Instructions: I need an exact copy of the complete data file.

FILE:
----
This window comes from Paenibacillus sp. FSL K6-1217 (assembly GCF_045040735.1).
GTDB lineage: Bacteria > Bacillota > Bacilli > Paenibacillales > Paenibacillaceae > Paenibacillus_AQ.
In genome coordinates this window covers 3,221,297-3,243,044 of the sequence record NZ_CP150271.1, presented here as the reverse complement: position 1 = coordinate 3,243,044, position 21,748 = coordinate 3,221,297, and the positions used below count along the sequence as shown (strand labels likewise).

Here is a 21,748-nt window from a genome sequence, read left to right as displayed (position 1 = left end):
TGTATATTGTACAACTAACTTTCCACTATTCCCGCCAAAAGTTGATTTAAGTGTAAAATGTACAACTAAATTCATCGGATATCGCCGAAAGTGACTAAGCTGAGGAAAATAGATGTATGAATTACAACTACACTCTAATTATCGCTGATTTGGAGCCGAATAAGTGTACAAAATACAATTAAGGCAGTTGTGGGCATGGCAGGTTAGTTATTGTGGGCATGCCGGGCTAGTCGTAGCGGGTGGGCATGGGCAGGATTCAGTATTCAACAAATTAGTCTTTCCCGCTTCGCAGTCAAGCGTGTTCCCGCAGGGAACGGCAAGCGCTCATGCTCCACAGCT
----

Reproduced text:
This window comes from Paenibacillus sp. FSL K6-1217 (assembly GCF_045040735.1).
GTDB lineage: Bacteria > Bacillota > Bacilli > Paenibacillales > Paenibacillaceae > Paenibacillus_AQ.
In genome coordinates this window covers 3,221,297-3,243,044 of the sequence record NZ_CP150271.1, presented here as the reverse complement: position 1 = coordinate 3,243,044, position 21,748 = coordinate 3,221,297, and the positions used below count along the sequence as shown (strand labels likewise).

Here is a 21,748-nt window from a genome sequence, read left to right as displayed (position 1 = left end):
TGTATATTGTACAACTAACTTTCCACTATTCCCGCCAAAAGTTGATTTAAGTGTAAAATGTACAACTAAATTCATCGGATATCGCCGAAAGTGACTAAGCTGAGGAAAATAGATGTATGAATTACAACTACACTCTAATTATCGCTGATTTGGAGCCGAATAAGTGTACAAAATACAATTAAGGCAGTTGTGGGCATGGCAGGTTAGTTATTGTGGGCATGCCGGGCTAGTCGTAGCGGGTGGGCATGGGCAGGATTCAGTATTCAACAAATTAGTCTTTCCCGCTTCGCAGTCAAGCGTGTTCCCGCAGGGAACGGCAAGCGCTCATGCTCCACAGCT